Submissions


The goal of this volume is to provide a compendium of examples of how evolutionary approaches have illuminated the forces of evolution impacting a broad array of science and society from biodiversity studies, to medicine, to linguistics, to law.  The volume will be an exceptional tool for those teaching biology (whether at the high school or college level), as a centerpiece for undergraduate/graduate seminars, and as a critical resource for faculty to use in educating the general public in the importance of understanding evolutionary mechanisms. The volume will contain at least 50 -1-3 page vignettes (including up to 1 figure and 1 table) summarizing published examples of the role of evolution in shaping biodiversity and the associated techniques used in evolutionary biology.  To generate this large number of quality vignettes, we propose a completely novel approach by enlisting the community of evolutionary biologists (students/faculty) around the world to organize and develop these vignettes, and submit them here via EasyChair for review by an editorial board of world leaders in evolutionary biology.  The quality vignettes will cover the exceptional research over the past 150 years in evolutionary biology.  By incorporating graduate students who are not associated with the primary research topic of the vignette, we hope to obtain excellent general summaries of the published (and therefore already peer-reviewed and impactful) research.  Up to four articles will be selected for cash prizes of $500 with up to 50 receiving publication in a volume published by Oxford University Press.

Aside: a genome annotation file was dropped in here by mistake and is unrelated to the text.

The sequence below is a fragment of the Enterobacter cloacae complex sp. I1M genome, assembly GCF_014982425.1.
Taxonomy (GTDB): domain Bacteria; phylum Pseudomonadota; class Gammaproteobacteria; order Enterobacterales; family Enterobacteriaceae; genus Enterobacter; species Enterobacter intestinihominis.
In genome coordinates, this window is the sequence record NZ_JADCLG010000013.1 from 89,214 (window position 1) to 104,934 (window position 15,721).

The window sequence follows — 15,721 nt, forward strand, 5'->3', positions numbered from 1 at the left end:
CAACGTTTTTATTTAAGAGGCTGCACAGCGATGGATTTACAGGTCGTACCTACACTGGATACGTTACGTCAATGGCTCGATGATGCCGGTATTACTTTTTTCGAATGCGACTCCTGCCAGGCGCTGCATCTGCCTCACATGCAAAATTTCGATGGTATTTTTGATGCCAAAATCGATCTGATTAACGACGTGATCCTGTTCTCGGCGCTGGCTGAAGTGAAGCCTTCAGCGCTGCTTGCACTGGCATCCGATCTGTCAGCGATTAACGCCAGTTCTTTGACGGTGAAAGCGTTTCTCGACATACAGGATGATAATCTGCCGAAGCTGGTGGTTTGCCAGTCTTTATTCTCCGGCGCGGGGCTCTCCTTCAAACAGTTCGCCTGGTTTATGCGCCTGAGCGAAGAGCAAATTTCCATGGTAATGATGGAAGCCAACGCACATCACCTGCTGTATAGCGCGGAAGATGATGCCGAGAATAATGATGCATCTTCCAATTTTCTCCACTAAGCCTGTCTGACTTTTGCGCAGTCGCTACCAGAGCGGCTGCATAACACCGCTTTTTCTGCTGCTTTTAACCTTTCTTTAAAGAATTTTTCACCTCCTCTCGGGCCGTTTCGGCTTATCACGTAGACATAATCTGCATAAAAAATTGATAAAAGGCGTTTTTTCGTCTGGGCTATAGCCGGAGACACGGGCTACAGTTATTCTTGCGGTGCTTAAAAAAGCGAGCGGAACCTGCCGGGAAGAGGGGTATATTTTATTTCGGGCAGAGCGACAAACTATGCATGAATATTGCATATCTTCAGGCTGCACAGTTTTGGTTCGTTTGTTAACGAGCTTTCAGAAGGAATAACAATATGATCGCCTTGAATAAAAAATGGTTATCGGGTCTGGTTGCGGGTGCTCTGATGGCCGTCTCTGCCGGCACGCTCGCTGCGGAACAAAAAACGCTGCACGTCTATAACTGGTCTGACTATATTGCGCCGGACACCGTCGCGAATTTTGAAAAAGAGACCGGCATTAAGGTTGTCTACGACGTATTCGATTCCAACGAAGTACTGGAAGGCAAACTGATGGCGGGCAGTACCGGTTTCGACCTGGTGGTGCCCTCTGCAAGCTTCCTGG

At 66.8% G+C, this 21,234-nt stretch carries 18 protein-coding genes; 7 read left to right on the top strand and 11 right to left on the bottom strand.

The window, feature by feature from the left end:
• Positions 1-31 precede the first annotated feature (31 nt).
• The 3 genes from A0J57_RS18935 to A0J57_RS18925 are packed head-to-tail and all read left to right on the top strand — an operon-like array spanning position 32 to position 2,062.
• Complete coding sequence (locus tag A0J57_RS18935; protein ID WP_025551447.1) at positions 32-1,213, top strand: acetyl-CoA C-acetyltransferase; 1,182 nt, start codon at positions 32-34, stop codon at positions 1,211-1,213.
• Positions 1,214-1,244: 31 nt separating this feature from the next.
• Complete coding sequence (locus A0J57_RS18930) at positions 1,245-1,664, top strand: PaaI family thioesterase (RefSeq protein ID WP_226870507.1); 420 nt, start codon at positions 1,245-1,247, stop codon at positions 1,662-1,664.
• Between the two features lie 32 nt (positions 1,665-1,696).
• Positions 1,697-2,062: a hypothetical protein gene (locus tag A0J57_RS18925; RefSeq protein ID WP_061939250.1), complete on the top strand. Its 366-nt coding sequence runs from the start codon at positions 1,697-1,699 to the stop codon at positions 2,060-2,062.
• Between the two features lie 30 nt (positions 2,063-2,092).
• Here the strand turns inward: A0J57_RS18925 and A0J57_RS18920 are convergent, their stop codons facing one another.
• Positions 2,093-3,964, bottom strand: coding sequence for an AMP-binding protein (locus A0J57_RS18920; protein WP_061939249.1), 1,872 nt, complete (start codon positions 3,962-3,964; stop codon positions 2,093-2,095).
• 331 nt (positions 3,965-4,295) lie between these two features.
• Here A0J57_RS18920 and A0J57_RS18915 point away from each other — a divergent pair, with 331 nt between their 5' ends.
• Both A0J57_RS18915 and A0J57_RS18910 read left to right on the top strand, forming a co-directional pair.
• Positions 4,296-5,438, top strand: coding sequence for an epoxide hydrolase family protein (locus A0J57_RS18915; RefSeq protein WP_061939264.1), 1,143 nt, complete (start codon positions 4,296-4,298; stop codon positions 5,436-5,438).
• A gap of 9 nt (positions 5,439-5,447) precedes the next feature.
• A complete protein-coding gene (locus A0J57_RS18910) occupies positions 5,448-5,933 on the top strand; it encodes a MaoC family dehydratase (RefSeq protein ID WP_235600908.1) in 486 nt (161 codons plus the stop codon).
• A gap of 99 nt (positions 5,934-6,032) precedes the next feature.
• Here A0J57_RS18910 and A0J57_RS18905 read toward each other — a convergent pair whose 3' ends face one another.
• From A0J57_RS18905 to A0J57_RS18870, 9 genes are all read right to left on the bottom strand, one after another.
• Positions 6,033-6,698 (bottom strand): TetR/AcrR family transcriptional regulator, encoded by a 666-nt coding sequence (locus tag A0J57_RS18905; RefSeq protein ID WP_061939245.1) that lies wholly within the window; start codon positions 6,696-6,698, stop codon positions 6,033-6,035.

Submission Guidelines

To submit vignettes for publication in the 2019 volume, please visit the submission page here.

Vignettes must be written in English, contain up to one figure and one table, and submitted in pdf format with high resolution images.  Finalists for publication will be required to submit final versions in as Word documents with independent files for tables and figures in original format.

Board of Receiving Editors

  • Hitoshi Araki, Hokkaido University, Japan

  • Louis Bernatchez, Université Laval, Canada

  • Luc De Meester, KU Leuven, Belgium

  • Ella Vázquez Domínguez, UNAM, Mexico

  • Michael Donoghue, Yale University, USA

  • Daniel Faith, The Australian Museum, Australia

  • Felix Forest, Royal Botanical Gardens, United Kingdom

  • R. Geeta, University of Delhi, India

  • Andrew Hendry, McGill University, Canada

  • Lúcia Lohmann, Universidade de São Paulo, Brazil

  • Tetsukazu Yahara, Kyushu University, Japan

Contact

Keith Crandall, George Washington University, kcrandall@gwu.edu